Jean Bradford, Goucher College psychology professor, dies

Jean Bradford - Original Credit:
Jean Bradford - Original Credit:(HANDOUT)

Jean Bradford, a retired Goucher College psychology professor who was a co-founder of the college's women's studies and peace studies programs, died of complications from leukemia Dec. 28 at Keswick Multi-Care Center. The Cross Keys resident was 81.

Born in Minneapolis, she was the daughter of William Curran, a welder, and Fannie Barach, a bookkeeper. She earned a bachelor's degree at the University of Minnesota, from which she also received a doctorate in clinical child psychology.


She initially wanted to be a concert pianist and studied with a former director of La Scala in Milan. She also sang Irish ballads and workers' songs alongside her father.

In 1951, as a high school student, she met her future husband, Norman Bradford, when he was an assistant pastor at Minneapolis Trinity Independent Church.


"Her parents were dedicated communists and atheists," her husband said. "Jean was born a Jew and came to hear my sermon. I had hopes I could convert her. It had the opposite effect. I fell in love almost immediately, and she converted me. I left my religion and my church, and never looked back."

The couple married in 1957.

"We became activists and socialists," said her husband.

In 1963, she moved to Baltimore and worked in clinical child psychology at Johns Hopkins Hospital.

She joined the Goucher faculty in 1966.

Her husband recalled her openness and her passion for learning.

"She loved life and had a deep regard for justice," he said, adding that she dressed in flowing dresses and never appeared without well-coiffed hair and polished nails. "She did not fit a college professor stereotype. She looked more like an actress."

"We once spent five hours at the John Eager Howard Room as Jean smoked her mini-cigars," said Goucher College philosophy professor John Rose. "We'd sit down, and she'd tell the waiter, 'We're going to be here for hours, but don't worry, we'll tip well.' And then when the bill came, and she was ready to leave, she left a 100 percent tip."

Dr. Rose recalled that Dr. Bradford had a standing weekly appointment at an Anneslie beauty salon.

"I remember her as glamorous, fiercely intellectual and extremely committed to her students, many of whom remember her as a very important influence in their lives," said Goucher librarian Nancy Magnuson.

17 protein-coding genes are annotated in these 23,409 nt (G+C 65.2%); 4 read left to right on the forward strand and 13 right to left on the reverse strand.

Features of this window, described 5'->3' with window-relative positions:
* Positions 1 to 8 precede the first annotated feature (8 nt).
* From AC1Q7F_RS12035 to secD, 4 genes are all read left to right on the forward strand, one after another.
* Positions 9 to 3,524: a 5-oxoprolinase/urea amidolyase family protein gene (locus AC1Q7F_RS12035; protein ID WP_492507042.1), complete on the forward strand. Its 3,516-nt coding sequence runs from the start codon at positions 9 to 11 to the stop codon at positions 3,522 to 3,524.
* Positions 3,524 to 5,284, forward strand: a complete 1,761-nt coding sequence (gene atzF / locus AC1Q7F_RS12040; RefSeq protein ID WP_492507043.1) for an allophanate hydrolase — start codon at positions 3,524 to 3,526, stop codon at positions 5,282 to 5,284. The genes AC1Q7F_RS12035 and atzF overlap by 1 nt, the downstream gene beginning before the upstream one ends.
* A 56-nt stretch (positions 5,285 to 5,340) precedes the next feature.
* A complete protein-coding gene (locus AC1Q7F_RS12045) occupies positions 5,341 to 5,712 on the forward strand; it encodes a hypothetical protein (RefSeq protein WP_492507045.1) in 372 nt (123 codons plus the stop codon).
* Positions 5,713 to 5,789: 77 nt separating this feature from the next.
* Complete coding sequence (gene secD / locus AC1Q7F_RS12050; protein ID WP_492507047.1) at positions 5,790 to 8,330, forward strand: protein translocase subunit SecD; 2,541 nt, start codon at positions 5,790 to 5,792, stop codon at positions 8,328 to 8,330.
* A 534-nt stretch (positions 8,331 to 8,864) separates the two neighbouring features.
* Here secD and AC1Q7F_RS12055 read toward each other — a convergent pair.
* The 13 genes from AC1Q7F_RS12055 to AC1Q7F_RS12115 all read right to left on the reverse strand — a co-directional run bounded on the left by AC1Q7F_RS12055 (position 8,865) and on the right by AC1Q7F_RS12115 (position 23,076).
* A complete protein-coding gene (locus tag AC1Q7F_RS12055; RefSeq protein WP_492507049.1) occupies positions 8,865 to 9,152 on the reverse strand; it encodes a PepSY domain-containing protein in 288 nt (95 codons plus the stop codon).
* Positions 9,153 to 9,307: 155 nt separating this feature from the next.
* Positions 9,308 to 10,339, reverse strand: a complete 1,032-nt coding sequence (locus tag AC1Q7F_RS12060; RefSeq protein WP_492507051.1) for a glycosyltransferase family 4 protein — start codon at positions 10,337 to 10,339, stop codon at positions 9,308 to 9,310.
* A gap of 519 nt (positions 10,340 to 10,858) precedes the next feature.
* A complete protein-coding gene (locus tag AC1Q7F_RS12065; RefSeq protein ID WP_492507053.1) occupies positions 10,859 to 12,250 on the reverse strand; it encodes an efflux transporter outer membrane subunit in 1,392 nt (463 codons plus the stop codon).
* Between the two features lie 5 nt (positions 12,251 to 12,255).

A statement from the college said that upon her 25th anniversary at Goucher, a student told her, "You made it OK to be female, emotional, smart, and different."

She taught the works of Anais Nin, Lawrence Durrell and psychiatrist R.D. Laing.


Dr. Bradford took a sabbatical to work and study with Dr. Laing in London from 1973 to 1974.

"She could also be highly critical of the field of psychology," said Richard Pringle, a Goucher psychology professor. "She was very well trained in psychology, and she was very embedded in that discipline, but she really occupied it in an interdisciplinary way. So she was constantly working on the boundaries of the field and challenging the rest of us to think critically as well."

Dr. Bradford's interests in subjects outside traditional psychology led to her involvement in the founding of Goucher's women's studies and peace studies programs. She also worked in dance movement therapy.

"Women's studies was part of her soul," her husband said. "She helped get the program going, and she taught it with fire and with wisdom."

"She was a very intelligent woman," Marianne Githens, a retired Goucher professor, said in a statement provided by the college. "She knew who she was, and — in some respects, more importantly — she wanted her students to know who they were. Not who they should be, or what other people wanted them to be, but what they wanted to be."

Colleagues said Dr. Bradford, who happened to be a good typist, advised her female students not to list on their resumes that they could type. She refused to embrace computers and suggested they were a dehumanizing force. She had her husband type students' grades into the Goucher computer system.

In 1980, when facilities workers at Goucher went on strike for higher wages and benefits, Dr. Bradford refused to cross the picket line. She joined the striking workers at the college's entrance.

Dr. Bradford retired from the college in 2006.

A memorial service will be held at 1 p.m. April 15 in the Hyman Forum of the Athenaeum on the Goucher campus.

Survivors include her husband of 59 years, a retired University of Maryland School of Medicine child psychologist; and a daughter, Lisa L. Bradford of Lutherville.

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